In a rare bleak address to his country, leader Kim Jong-un has admitted governmental defeat to a mask-less Workers’ Union party in Pyongyang, revealing the nation’s 5 year economic initiative has ‘tremendously’ failed to meet goals in almost every anticipated area.
The economic policy rolled out in 2016 was the first since 1980, aspiring to strategically advance “…the Korean revolution on a higher stage” according to Jong-un, encompassing enhancement of living standards and developing North Korea’s nuclear weapons campaign.
According to The Guardian, Jong-un recognised ‘painful lessons’ for the country to learn from during these unprecedented times. This is significant, as taking responsibility for defeat is relatively unheard of by the secretive nation. It could be said this act of lifting the veil on North Korea’s vulnerability is symbolic for the nation’s future, since recognition of difficulties is a necessary first step in any path to recovery.
Indeed, North Korea is no stranger to economic turmoil. Famine, property damage following typhoon disasters and historical subjection to international sanctions following its unlawful pursuit of nuclear weaponry have all contributed to the country’s downward economic spiral.
However, the effects of COVID-19 have proved paramount in sealing the nation’s current position.
According to the BBC, North Korea closed its borders from foreign tourism in January 2020 and quarantined all non-nationals in Pyongyang, one of the first countries to actively demonstrate a knee-jerk reaction in the early days of the virus.
In his January statement, Kim Jong-un applauded his nation’s successful handling of COVID-19. North Korea’s scientific experts based at the nation’s Central Emergency Anti-epidemic headquarters have boldly claimed “not one single person” has suffered the virus’ effects.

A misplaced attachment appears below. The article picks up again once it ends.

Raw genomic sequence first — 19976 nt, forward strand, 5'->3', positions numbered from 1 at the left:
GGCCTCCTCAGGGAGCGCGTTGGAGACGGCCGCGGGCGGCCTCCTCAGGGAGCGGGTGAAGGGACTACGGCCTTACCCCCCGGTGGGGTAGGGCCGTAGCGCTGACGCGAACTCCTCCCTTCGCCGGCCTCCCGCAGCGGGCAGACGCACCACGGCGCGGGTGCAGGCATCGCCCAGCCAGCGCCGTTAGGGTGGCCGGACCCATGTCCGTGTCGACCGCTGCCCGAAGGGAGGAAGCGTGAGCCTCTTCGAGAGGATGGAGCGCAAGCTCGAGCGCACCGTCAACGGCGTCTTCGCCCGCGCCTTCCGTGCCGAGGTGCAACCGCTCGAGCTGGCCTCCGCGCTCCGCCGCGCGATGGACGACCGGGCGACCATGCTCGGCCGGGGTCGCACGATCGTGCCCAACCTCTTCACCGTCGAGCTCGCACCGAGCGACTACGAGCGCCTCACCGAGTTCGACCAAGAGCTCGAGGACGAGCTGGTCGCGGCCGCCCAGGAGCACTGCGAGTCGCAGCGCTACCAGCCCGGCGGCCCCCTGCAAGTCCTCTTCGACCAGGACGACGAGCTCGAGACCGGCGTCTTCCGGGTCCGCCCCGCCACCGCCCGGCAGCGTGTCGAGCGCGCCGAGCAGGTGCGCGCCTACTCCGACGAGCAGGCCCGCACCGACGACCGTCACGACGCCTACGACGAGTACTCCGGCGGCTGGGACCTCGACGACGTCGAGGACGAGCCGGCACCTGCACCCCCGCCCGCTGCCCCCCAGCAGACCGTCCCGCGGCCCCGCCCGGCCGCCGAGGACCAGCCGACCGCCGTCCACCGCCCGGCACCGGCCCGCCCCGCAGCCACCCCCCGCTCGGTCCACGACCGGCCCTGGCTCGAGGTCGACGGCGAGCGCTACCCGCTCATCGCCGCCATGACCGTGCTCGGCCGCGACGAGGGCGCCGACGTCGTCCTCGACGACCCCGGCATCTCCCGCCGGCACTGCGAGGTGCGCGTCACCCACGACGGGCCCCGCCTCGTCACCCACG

Crucially, the country has evaded publicly confirming any existing cases. However, officials stationed in South Korea and beyond have contested the validity of this alleged success, particularly in light of reports issued to WHO concerning suspected virus hotspots, alongside the fact of its close trade relationship with China.
Moreover, in parallel to other countries, the inherent difficulties in a balancing act of combatting the risks to health while safeguarding the economy have visibly manifested. Since North Korea’s imposing of restrictions, data from China’s customs office evidences the ongoing trade disparity with North Korea, which witnessed a 71.9% reduction in 2020 comparatively to 2019 amid the difficulty of the latter exporting goods to its neighbour.
Ultimately, North Korea’s survival in the coming months hinges on a cautious governmental response, now seeming more likely with its transparency of the difficulties faced.